TAHLEQUAH, Okla. – The Cherokee Nation’s Cherokee Language Master Apprentice Program graduated six students Saturday, Dec. 14, during a special commencement ceremony at the Armory Municipal Center in Tahlequah.
Jeromy Miller and Rebecca Nagle, of Tahlequah; Rachelle Johnson, of Welling; Jonathan Blackbear, of Locust Grove; Eric Marshall, of Rocky Mountain; and Schon Duncan, of Stilwell, each received a copper gorget, a bandolier bag and a certificate of completion during the ceremony.
“The Cherokee Language Master Apprentice Program is a vital part of our efforts to not only preserve and protect the Cherokee language, but to perpetuate it so that generations from now, more Cherokees are speaking our beautiful language,” said Cherokee Nation Principal Chief Chuck Hoskin Jr. “That’s why we’re investing more dollars into this and other language programs, allowing more Cherokee citizens the opportunity to not only learn the Cherokee language, but to then teach it to others.”
The Cherokee Nation established the Cherokee Language Master Apprentice Program in 2014 to teach adults to be proficient conversational Cherokee speakers and teachers. Participants receive a $10 per hour educational stipend and typically spend 40 hours per week for two years immersed in the Cherokee language with master-level fluent Cherokee speakers.
Master speakers Doris Shell, Cora Flute, Gary Vann and Jerry Ross teach participants the Cherokee language in a classroom setting. In addition to classroom learning, students are encouraged to visit Cherokee-fluent elders in order to learn and practice speaking the language. The students also visit community organizations and schools to showcase and teach the language.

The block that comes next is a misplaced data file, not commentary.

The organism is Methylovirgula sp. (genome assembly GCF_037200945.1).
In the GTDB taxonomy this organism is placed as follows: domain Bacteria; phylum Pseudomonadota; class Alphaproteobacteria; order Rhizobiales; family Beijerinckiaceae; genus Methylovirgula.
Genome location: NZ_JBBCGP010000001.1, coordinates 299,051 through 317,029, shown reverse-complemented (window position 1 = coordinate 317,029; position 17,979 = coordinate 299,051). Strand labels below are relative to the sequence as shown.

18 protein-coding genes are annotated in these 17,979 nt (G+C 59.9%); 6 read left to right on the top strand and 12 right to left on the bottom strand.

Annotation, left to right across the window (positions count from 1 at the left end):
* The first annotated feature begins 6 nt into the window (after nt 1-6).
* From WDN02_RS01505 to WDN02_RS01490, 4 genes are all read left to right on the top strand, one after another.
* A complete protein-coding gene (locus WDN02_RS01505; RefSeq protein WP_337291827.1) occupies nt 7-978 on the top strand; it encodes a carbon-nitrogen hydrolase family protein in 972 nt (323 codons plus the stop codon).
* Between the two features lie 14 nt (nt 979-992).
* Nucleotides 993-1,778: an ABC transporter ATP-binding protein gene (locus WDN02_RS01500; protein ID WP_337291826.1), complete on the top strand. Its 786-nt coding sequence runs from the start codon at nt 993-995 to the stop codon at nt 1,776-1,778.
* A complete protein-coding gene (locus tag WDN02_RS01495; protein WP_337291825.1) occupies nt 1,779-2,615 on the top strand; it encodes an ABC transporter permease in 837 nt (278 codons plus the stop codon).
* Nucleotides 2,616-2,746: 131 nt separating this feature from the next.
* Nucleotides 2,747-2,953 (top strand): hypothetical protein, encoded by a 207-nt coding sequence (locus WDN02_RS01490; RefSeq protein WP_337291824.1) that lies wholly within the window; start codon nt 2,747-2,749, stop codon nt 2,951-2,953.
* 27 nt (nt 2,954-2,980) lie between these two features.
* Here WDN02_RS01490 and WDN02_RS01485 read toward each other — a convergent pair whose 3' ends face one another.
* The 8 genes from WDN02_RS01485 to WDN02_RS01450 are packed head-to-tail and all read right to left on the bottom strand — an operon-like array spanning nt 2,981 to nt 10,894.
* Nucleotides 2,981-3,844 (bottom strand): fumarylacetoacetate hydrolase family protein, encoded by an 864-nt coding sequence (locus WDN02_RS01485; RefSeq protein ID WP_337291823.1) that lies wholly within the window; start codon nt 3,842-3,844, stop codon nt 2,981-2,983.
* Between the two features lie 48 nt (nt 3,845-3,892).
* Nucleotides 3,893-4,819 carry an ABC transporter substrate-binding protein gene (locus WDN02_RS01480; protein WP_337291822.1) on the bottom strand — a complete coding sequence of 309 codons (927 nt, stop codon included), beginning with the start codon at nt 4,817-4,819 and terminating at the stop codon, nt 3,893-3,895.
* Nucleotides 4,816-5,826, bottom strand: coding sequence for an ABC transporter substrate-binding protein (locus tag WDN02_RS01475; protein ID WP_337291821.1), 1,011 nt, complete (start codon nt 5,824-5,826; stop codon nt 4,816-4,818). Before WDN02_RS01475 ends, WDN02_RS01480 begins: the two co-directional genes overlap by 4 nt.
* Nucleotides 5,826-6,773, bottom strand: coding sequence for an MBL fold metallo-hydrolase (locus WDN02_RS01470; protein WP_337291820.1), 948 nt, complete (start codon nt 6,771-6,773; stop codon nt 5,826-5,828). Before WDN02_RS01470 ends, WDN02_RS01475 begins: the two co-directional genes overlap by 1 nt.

“This experience has been very fulfilling,” said Blackbear. “When I first saw the program being advertised I knew it was something I wanted to do. I came from working as a pharmacy tech at Hastings, and a lot of times our first language-speaking elders didn’t quite understand what was being presented to them so now if I find myself back in health I will be able to communicate with them in our language and make a difference.”
Blackbear said his plans are to continue learning the language, but also to pass it on to his family and community.
“I want to be able to get to the point where we hear Cherokee being spoken on a daily basis, and now with my completion of this program that’s the next big step for me to be able to help teach my family and the communities out there the language and make people realize it’s still alive, it’s still here, we just have to continue to share it,” Blackbear said.
The program has now graduated 16 conversational, second-language Cherokee speakers since its first graduating class in 2016. This year is the program’s largest class of graduates.
“This cohort of graduates is our largest yet, and we now have six new language advocates and learners with conversational speaking ability and the skills to teach other learners,” said Ryan Mackey, curriculum supervisor. “With the new expansion under Chief Hoskin’s leadership, we will be able to graduate as many as sixteen new learners a year.”
As part of his first 100 days initiatives, Chief Hoskin proposed the largest investment in language programs in the tribe’s history, which was approved by the Council of the Cherokee Nation in November. The initiative included dedicating millions of dollars in business profits to create a new language program facility as well as growing the size of the Cherokee Language Master Apprentice Program.
The program will bring in new students every six months beginning in 2020.
For more information including program qualifications, visit https://language.cherokee.org/language-programs/cherokee-language-master-apprentice-program/ or call the Cherokee Language Master Apprentice Program office at 918-207-4964.